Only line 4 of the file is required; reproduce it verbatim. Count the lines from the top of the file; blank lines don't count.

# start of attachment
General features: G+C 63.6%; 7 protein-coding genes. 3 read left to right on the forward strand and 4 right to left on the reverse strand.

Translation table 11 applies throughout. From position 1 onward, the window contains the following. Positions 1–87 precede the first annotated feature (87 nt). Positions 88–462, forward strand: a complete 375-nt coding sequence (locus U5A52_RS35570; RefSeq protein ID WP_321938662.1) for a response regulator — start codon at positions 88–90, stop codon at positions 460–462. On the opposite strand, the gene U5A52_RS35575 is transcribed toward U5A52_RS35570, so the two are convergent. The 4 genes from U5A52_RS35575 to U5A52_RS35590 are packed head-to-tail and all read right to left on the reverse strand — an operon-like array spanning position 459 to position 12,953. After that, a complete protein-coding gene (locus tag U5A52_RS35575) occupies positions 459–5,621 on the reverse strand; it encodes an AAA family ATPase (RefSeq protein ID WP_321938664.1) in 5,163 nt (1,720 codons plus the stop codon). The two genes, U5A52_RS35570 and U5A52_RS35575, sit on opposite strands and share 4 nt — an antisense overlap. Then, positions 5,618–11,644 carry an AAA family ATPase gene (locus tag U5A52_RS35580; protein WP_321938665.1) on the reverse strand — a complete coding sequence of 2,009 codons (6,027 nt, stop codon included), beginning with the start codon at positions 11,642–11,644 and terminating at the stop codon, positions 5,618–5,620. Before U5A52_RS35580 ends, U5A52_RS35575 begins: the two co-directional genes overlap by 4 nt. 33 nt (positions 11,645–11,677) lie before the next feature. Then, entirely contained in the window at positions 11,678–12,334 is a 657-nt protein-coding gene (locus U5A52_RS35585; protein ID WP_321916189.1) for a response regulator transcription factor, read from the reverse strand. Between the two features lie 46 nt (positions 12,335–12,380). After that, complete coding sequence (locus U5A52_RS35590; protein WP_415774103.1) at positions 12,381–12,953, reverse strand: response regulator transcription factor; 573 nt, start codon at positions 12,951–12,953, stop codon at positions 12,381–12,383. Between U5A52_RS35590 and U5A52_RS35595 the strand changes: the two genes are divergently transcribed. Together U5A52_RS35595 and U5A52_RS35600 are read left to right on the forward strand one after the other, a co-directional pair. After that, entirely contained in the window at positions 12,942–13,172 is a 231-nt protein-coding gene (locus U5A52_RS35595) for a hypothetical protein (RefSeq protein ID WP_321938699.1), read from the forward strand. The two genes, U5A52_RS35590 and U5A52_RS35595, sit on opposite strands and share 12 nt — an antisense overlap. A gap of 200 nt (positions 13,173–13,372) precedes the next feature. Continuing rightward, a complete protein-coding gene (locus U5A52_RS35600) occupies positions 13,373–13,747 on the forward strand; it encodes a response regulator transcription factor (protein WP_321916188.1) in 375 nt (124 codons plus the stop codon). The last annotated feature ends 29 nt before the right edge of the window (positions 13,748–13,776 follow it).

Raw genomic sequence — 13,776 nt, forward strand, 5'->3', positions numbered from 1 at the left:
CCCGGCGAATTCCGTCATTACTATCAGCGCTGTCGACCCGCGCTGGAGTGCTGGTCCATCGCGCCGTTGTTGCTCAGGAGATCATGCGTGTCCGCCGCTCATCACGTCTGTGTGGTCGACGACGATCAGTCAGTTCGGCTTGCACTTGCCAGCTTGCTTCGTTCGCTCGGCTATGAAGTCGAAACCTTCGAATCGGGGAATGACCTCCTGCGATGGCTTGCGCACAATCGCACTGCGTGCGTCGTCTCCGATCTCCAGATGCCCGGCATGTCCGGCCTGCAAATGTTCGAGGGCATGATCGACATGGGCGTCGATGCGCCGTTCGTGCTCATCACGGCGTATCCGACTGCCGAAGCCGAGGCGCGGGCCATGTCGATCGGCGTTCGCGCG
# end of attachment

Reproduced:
CCCGGCGAATTCCGTCATTACTATCAGCGCTGTCGACCCGCGCTGGAGTGCTGGTCCATCGCGCCGTTGTTGCTCAGGAGATCATGCGTGTCCGCCGCTCATCACGTCTGTGTGGTCGACGACGATCAGTCAGTTCGGCTTGCACTTGCCAGCTTGCTTCGTTCGCTCGGCTATGAAGTCGAAACCTTCGAATCGGGGAATGACCTCCTGCGATGGCTTGCGCACAATCGCACTGCGTGCGTCGTCTCCGATCTCCAGATGCCCGGCATGTCCGGCCTGCAAATGTTCGAGGGCATGATCGACATGGGCGTCGATGCGCCGTTCGTGCTCATCACGGCGTATCCGACTGCCGAAGCCGAGGCGCGGGCCATGTCGATCGGCGTTCGCGCG